WELLFLEET — Sometime in June, a fleet of pickup trucks rumbled into the Dunkin’ Donuts parking lot and met for a handoff. Their drivers were “not making a drug deal,” said “Johnny Clam” Mankevetch, Wellfleet’s assistant shellfish constable, in a talk at the 19th annual State of Wellfleet Harbor Conference last month. “They were waiting for quahog seed.”
His talk summarized what the town’s shellfish dept. has been learning from experiments that began back in 2018 to compare shellfish propagation strategies.
Complementing the department’s work, the nonprofit Wellfleet Shellfish Promotion and Tasting (SPAT) has funded a three-year study led by biologist Barbara Brennessel. Now in year two, her research is providing insights on how tidal restoration at the Herring River may affect oyster larvae settlement.
Obtaining quahog clam seed involves engaging with a “seller’s market.” For the shellfish dept., “there’s a lot of phone calls and phone messages and waiting,” Mankevetch said. And when it comes to the shipping date, hatcheries set the pace.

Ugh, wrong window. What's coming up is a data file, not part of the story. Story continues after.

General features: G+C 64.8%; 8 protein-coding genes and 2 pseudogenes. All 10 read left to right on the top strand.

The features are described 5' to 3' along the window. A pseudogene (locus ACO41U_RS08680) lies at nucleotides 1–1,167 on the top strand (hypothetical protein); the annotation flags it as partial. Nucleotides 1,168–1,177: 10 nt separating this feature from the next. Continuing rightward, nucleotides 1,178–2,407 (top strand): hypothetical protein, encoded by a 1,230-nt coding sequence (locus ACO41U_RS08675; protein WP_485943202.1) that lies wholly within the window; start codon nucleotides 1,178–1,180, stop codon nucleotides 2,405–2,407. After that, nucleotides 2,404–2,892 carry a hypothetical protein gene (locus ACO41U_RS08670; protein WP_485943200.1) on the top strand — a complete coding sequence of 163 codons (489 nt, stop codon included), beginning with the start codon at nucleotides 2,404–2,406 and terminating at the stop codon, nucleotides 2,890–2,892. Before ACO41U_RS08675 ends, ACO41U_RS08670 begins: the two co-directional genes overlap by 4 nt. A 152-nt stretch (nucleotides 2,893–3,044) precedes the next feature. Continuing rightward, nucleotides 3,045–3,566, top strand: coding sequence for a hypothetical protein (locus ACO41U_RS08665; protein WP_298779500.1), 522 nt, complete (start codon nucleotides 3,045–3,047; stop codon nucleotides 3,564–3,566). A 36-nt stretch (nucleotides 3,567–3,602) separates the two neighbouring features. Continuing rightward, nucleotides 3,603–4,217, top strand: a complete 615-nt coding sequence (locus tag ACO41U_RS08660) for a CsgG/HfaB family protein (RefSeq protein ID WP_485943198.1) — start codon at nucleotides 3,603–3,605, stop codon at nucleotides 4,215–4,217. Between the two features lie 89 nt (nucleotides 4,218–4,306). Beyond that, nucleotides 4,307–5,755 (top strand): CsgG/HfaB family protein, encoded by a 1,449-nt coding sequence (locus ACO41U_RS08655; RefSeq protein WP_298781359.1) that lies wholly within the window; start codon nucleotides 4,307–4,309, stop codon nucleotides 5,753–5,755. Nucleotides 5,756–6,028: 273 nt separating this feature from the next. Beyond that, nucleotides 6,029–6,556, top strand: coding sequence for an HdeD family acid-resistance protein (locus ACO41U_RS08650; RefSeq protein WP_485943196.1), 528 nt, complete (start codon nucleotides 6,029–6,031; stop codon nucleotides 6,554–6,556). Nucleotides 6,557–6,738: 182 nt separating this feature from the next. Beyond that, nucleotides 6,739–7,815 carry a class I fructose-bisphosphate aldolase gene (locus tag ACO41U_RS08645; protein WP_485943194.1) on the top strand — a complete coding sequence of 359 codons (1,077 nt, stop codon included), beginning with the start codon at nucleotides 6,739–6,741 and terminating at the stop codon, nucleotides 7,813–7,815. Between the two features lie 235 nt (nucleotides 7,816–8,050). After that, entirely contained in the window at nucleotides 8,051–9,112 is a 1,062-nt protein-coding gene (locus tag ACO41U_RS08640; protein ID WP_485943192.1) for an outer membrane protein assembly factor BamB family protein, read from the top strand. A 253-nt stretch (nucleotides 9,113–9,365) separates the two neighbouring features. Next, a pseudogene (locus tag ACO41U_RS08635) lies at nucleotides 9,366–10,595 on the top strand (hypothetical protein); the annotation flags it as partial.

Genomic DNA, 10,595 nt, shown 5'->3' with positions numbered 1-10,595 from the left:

This year, the shellfish dept. bought 500,000 quahogs, each about four millimeters long. In June, the hatchery representative rolled into Wellfleet with half the load. The other half arrived in August.
The shellfish dept. piles the seed into mesh cages destined for Wellfleet Harbor — but not without first raking the bottom for predators. “If you have crabs under your quahog netting,” Mankevetch said, “they have nothing to do but eat.” From there, the clams mature in the tidal flats, and in three years or so they’re ready for harvest.
As the tide goes out, the receding water in Chipman’s Cove uncovers loads of “happy little clams,” Mankevetch said.
Wellfleet’s supply of happy clams comes not only from hatchery seed purchases but also from a quahog relay program based in the Taunton River — “a wonderful quahog growing area,” according to Mankevetch, “that’s mildly yet hopelessly contaminated with fecal coliform.”
These Taunton River clams are off-limits for harvest. “But when they’re put in clean water, the shellfish will continuously filter and flush out the bacteria,” said Brennessel, a Wellfleet-based biologist who has served on the town’s shellfish advisory board and conservation commission.